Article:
Need For Services

The need for high-quality, low-cost immigration legal services has never been greater. Since 2016, due to rapid, sometimes overnight changes in U.S. immigration policy, the demand for legal services has exploded, especially for those to seeking protection from violence and death, unaccompanied minors, and those wanting to reunify their families. In 2017 alone, ICS provided over 90 public education and legal rights seminars, reaching over 4,000 individuals, not including listeners through weekly radio programs. In addition, ICS currently has over 1,700 open cases.

Low income immigrants and refugees have great difficulty in finding high quality legal representation, and are often victimized by unscrupulous individuals or well-meaning friends who try to help them with their “immigration papers.” Although well intentioned, most individuals in the community are ill informed and rarely qualified to provide immigration advice. The results of this incompetent “assistance” are often disastrous; in some cases, an individual who is qualified for immigration benefits is denied benefits due to receiving misleading information. Rural residents, children, people of color, LGBTQ and non-gender conforming immigrants are often the most marginalized and subject to abuse.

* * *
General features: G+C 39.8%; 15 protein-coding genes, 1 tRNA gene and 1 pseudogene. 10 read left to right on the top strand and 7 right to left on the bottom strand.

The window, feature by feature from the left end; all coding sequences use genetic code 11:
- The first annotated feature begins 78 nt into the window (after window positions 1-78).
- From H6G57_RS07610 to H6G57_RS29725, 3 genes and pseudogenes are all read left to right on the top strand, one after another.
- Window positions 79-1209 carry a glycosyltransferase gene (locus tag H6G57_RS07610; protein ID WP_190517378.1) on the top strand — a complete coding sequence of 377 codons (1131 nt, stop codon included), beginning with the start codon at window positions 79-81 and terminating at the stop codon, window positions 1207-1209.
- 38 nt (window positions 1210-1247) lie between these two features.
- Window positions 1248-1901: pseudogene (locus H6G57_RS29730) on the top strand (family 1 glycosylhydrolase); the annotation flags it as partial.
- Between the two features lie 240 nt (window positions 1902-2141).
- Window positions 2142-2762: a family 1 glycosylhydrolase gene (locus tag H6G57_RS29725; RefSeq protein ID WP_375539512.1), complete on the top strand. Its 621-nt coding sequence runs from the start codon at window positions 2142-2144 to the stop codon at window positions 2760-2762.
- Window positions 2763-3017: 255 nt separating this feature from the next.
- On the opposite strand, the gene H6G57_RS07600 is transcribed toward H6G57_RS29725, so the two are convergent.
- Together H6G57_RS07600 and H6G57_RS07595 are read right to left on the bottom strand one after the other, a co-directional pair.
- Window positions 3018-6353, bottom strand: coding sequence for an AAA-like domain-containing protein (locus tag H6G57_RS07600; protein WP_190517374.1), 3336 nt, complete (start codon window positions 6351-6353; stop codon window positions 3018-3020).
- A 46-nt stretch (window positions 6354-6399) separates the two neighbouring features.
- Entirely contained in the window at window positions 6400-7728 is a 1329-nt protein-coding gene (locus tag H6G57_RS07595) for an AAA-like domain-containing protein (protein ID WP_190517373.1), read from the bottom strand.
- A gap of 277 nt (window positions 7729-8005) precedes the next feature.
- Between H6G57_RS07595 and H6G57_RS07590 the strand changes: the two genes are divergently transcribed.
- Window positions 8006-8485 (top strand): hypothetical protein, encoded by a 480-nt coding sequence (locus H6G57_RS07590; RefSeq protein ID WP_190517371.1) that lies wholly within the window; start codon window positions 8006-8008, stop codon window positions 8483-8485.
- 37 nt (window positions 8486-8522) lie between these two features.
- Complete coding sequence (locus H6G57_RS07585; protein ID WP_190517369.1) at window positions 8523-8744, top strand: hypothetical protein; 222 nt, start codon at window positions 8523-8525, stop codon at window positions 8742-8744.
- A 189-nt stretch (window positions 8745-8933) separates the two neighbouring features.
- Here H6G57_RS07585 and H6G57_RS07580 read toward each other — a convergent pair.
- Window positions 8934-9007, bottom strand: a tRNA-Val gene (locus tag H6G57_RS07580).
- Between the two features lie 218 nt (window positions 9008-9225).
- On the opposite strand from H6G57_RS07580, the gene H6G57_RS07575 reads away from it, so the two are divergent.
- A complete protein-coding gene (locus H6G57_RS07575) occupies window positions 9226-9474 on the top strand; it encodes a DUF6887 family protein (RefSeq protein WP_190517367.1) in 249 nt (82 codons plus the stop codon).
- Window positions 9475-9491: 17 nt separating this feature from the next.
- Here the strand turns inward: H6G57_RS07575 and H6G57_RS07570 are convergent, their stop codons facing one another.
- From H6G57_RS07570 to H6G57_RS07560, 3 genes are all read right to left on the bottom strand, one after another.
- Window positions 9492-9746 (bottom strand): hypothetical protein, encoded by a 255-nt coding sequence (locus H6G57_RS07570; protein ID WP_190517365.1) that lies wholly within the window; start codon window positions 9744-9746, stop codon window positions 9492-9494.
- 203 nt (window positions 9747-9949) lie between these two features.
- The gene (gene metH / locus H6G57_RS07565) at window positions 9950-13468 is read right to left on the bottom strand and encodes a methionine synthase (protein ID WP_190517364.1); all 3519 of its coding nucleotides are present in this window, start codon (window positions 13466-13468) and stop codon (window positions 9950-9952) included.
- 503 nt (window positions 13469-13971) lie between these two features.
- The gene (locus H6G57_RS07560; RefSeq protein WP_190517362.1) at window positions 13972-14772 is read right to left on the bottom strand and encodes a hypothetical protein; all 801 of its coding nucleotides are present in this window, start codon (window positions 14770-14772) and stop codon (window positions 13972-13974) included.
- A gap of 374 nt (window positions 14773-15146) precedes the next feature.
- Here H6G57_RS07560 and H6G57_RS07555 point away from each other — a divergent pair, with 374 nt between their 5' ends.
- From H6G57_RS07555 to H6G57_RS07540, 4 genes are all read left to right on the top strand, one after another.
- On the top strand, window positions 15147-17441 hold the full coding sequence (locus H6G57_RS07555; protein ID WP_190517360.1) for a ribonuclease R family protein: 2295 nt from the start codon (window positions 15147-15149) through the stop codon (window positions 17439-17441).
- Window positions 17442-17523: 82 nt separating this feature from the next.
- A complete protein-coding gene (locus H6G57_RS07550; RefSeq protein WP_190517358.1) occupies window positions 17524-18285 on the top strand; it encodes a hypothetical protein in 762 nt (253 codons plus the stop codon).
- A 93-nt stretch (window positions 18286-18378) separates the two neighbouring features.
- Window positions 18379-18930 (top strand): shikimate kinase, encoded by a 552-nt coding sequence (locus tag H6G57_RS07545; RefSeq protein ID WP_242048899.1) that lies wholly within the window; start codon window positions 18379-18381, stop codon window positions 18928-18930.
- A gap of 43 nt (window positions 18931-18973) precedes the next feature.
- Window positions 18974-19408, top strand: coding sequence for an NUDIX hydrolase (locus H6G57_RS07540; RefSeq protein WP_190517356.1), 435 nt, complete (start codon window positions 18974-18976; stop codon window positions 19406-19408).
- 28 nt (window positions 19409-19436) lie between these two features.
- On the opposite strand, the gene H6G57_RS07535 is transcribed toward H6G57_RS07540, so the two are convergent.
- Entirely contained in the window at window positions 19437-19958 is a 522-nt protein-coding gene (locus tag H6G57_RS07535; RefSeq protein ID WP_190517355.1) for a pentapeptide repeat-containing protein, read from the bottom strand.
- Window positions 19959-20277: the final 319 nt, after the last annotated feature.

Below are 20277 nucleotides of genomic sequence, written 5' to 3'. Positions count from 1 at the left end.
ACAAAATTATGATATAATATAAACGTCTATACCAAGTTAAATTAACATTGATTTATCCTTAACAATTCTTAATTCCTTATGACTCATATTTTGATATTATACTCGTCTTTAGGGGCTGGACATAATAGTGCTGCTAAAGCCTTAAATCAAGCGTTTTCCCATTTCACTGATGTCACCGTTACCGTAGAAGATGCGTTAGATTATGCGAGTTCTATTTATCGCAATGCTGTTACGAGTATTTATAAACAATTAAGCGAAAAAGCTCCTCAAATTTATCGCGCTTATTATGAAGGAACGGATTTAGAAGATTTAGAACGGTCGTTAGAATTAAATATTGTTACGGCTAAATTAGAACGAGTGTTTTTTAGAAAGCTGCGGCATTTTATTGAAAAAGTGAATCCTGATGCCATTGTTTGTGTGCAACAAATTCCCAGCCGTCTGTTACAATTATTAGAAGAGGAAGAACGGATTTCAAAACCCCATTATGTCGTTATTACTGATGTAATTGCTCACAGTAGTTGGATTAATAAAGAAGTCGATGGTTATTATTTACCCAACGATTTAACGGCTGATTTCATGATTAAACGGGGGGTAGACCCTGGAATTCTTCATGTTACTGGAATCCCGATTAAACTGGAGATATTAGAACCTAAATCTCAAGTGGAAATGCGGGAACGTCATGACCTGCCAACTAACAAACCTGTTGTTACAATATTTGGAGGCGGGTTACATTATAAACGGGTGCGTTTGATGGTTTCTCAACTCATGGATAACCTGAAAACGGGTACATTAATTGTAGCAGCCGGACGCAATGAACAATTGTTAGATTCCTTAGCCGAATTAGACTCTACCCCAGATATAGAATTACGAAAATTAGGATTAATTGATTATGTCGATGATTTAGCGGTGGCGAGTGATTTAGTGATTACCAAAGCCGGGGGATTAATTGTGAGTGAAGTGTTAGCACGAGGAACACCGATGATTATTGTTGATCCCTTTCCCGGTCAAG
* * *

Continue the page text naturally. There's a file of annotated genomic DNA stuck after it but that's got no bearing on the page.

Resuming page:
ICS’s offices in Hood River and Portland have served immigrants from over 90 different countries, the majority of whom have incomes below 200% of the federal poverty income guidelines. ICS also provides free community legal education assistance, and has three major program areas, with a long history of expertise in each: 1) General immigration, which includes issues such as family-based petitions, waivers and adjustments of status, asylum, and T, U and VAWA cases for crime and domestic violence victims; 2) Oregon’s only unaccompanied minors (UAC) program representing all children under the age of 18 apprehended by ICE and detained in Oregon; and 3) Oregon’s only full time anti-trafficking program focused on foreign-born victims. ICS proudly serves LGBTQ immigrants across all three program areas. All ICS staff members have deep experience in immigrant and refugee communities (many being from immigrant families themselves) and trauma-informed care, and all are bilingual in English and Spanish.